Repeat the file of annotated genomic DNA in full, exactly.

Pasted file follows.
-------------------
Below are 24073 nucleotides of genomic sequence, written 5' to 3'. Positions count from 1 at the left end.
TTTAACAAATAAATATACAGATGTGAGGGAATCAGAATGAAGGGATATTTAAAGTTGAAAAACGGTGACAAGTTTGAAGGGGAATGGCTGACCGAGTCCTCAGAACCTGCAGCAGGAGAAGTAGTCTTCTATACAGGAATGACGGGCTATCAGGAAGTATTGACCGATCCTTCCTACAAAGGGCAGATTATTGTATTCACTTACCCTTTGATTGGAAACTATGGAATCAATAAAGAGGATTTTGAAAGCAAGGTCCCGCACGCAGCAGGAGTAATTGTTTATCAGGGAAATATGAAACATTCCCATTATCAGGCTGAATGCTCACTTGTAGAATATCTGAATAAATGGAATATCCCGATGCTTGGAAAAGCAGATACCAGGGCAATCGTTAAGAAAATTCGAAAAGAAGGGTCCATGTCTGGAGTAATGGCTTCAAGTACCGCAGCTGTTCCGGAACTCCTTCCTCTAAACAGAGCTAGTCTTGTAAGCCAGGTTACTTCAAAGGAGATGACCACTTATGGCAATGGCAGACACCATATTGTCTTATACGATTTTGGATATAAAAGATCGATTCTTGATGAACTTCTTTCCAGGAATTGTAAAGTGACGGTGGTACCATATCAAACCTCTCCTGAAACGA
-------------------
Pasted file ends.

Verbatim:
Below are 24073 nucleotides of genomic sequence, written 5' to 3'. Positions count from 1 at the left end.
TTTAACAAATAAATATACAGATGTGAGGGAATCAGAATGAAGGGATATTTAAAGTTGAAAAACGGTGACAAGTTTGAAGGGGAATGGCTGACCGAGTCCTCAGAACCTGCAGCAGGAGAAGTAGTCTTCTATACAGGAATGACGGGCTATCAGGAAGTATTGACCGATCCTTCCTACAAAGGGCAGATTATTGTATTCACTTACCCTTTGATTGGAAACTATGGAATCAATAAAGAGGATTTTGAAAGCAAGGTCCCGCACGCAGCAGGAGTAATTGTTTATCAGGGAAATATGAAACATTCCCATTATCAGGCTGAATGCTCACTTGTAGAATATCTGAATAAATGGAATATCCCGATGCTTGGAAAAGCAGATACCAGGGCAATCGTTAAGAAAATTCGAAAAGAAGGGTCCATGTCTGGAGTAATGGCTTCAAGTACCGCAGCTGTTCCGGAACTCCTTCCTCTAAACAGAGCTAGTCTTGTAAGCCAGGTTACTTCAAAGGAGATGACCACTTATGGCAATGGCAGACACCATATTGTCTTATACGATTTTGGATATAAAAGATCGATTCTTGATGAACTTCTTTCCAGGAATTGTAAAGTGACGGTGGTACCATATCAAACCTCTCCTGAAACGA